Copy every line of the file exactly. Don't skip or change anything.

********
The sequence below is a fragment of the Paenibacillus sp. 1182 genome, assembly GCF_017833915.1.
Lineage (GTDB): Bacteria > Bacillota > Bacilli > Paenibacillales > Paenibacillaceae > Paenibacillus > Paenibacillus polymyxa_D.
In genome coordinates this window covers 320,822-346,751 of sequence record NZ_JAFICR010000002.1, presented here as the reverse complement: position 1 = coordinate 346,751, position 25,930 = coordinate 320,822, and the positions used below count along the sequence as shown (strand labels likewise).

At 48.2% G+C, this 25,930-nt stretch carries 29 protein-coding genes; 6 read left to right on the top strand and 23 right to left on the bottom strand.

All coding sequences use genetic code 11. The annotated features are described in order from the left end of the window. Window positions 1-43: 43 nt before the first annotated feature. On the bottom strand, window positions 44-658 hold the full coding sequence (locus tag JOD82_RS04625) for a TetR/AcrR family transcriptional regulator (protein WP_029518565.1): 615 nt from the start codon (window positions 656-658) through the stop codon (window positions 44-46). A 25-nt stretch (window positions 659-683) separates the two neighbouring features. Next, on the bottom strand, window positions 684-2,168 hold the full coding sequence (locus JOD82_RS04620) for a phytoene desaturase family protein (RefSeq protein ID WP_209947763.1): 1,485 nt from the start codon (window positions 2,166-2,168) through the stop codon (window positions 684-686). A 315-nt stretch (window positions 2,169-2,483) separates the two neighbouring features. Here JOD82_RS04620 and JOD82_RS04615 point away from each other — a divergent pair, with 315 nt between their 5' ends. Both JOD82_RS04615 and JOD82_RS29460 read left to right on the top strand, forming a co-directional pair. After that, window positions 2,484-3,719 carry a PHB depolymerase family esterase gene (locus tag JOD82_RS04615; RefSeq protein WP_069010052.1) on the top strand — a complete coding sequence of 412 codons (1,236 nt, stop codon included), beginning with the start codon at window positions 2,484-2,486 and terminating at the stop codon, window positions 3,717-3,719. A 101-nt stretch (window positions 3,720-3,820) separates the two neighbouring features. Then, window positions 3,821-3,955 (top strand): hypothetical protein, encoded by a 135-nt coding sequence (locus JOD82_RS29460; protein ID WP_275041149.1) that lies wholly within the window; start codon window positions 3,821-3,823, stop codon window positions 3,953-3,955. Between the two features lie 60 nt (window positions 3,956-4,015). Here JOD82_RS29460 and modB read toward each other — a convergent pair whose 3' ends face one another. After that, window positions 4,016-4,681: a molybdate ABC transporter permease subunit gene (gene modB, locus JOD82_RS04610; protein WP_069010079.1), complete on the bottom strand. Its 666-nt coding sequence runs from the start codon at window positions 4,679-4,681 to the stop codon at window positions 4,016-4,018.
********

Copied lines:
The sequence below is a fragment of the Paenibacillus sp. 1182 genome, assembly GCF_017833915.1.
Lineage (GTDB): Bacteria > Bacillota > Bacilli > Paenibacillales > Paenibacillaceae > Paenibacillus > Paenibacillus polymyxa_D.
In genome coordinates this window covers 320,822-346,751 of sequence record NZ_JAFICR010000002.1, presented here as the reverse complement: position 1 = coordinate 346,751, position 25,930 = coordinate 320,822, and the positions used below count along the sequence as shown (strand labels likewise).

At 48.2% G+C, this 25,930-nt stretch carries 29 protein-coding genes; 6 read left to right on the top strand and 23 right to left on the bottom strand.

All coding sequences use genetic code 11. The annotated features are described in order from the left end of the window. Window positions 1-43: 43 nt before the first annotated feature. On the bottom strand, window positions 44-658 hold the full coding sequence (locus tag JOD82_RS04625) for a TetR/AcrR family transcriptional regulator (protein WP_029518565.1): 615 nt from the start codon (window positions 656-658) through the stop codon (window positions 44-46). A 25-nt stretch (window positions 659-683) separates the two neighbouring features. Next, on the bottom strand, window positions 684-2,168 hold the full coding sequence (locus JOD82_RS04620) for a phytoene desaturase family protein (RefSeq protein ID WP_209947763.1): 1,485 nt from the start codon (window positions 2,166-2,168) through the stop codon (window positions 684-686). A 315-nt stretch (window positions 2,169-2,483) separates the two neighbouring features. Here JOD82_RS04620 and JOD82_RS04615 point away from each other — a divergent pair, with 315 nt between their 5' ends. Both JOD82_RS04615 and JOD82_RS29460 read left to right on the top strand, forming a co-directional pair. After that, window positions 2,484-3,719 carry a PHB depolymerase family esterase gene (locus tag JOD82_RS04615; RefSeq protein WP_069010052.1) on the top strand — a complete coding sequence of 412 codons (1,236 nt, stop codon included), beginning with the start codon at window positions 2,484-2,486 and terminating at the stop codon, window positions 3,717-3,719. A 101-nt stretch (window positions 3,720-3,820) separates the two neighbouring features. Then, window positions 3,821-3,955 (top strand): hypothetical protein, encoded by a 135-nt coding sequence (locus JOD82_RS29460; protein ID WP_275041149.1) that lies wholly within the window; start codon window positions 3,821-3,823, stop codon window positions 3,953-3,955. Between the two features lie 60 nt (window positions 3,956-4,015). Here JOD82_RS29460 and modB read toward each other — a convergent pair whose 3' ends face one another. After that, window positions 4,016-4,681: a molybdate ABC transporter permease subunit gene (gene modB, locus JOD82_RS04610; protein WP_069010079.1), complete on the bottom strand. Its 666-nt coding sequence runs from the start codon at window positions 4,679-4,681 to the stop codon at window positions 4,016-4,018.